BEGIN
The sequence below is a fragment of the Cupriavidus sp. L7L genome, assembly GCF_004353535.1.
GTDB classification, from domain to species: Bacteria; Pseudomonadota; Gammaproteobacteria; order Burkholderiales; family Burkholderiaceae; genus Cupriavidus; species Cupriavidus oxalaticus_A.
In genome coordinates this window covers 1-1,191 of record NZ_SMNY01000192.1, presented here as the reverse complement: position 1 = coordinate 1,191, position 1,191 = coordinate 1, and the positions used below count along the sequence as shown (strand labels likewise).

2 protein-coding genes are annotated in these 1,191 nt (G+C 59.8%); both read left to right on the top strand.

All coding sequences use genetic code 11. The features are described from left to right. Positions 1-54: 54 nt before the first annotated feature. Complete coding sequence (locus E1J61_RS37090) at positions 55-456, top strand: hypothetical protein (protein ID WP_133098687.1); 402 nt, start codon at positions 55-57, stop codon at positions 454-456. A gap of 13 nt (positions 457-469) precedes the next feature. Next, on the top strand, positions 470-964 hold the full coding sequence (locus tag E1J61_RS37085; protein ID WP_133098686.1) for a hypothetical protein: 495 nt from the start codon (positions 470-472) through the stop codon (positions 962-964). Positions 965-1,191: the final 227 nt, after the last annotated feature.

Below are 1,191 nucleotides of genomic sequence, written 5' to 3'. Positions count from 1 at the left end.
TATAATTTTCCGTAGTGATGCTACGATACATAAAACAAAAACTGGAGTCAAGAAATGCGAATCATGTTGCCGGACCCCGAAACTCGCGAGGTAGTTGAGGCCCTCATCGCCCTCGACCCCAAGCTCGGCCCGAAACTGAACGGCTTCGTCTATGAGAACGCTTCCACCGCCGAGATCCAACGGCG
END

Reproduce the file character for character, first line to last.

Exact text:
The sequence below is a fragment of the Cupriavidus sp. L7L genome, assembly GCF_004353535.1.
GTDB classification, from domain to species: Bacteria; Pseudomonadota; Gammaproteobacteria; order Burkholderiales; family Burkholderiaceae; genus Cupriavidus; species Cupriavidus oxalaticus_A.
In genome coordinates this window covers 1-1,191 of record NZ_SMNY01000192.1, presented here as the reverse complement: position 1 = coordinate 1,191, position 1,191 = coordinate 1, and the positions used below count along the sequence as shown (strand labels likewise).

2 protein-coding genes are annotated in these 1,191 nt (G+C 59.8%); both read left to right on the top strand.

All coding sequences use genetic code 11. The features are described from left to right. Positions 1-54: 54 nt before the first annotated feature. Complete coding sequence (locus E1J61_RS37090) at positions 55-456, top strand: hypothetical protein (protein ID WP_133098687.1); 402 nt, start codon at positions 55-57, stop codon at positions 454-456. A gap of 13 nt (positions 457-469) precedes the next feature. Next, on the top strand, positions 470-964 hold the full coding sequence (locus tag E1J61_RS37085; protein ID WP_133098686.1) for a hypothetical protein: 495 nt from the start codon (positions 470-472) through the stop codon (positions 962-964). Positions 965-1,191: the final 227 nt, after the last annotated feature.

Below are 1,191 nucleotides of genomic sequence, written 5' to 3'. Positions count from 1 at the left end.
TATAATTTTCCGTAGTGATGCTACGATACATAAAACAAAAACTGGAGTCAAGAAATGCGAATCATGTTGCCGGACCCCGAAACTCGCGAGGTAGTTGAGGCCCTCATCGCCCTCGACCCCAAGCTCGGCCCGAAACTGAACGGCTTCGTCTATGAGAACGCTTCCACCGCCGAGATCCAACGGCG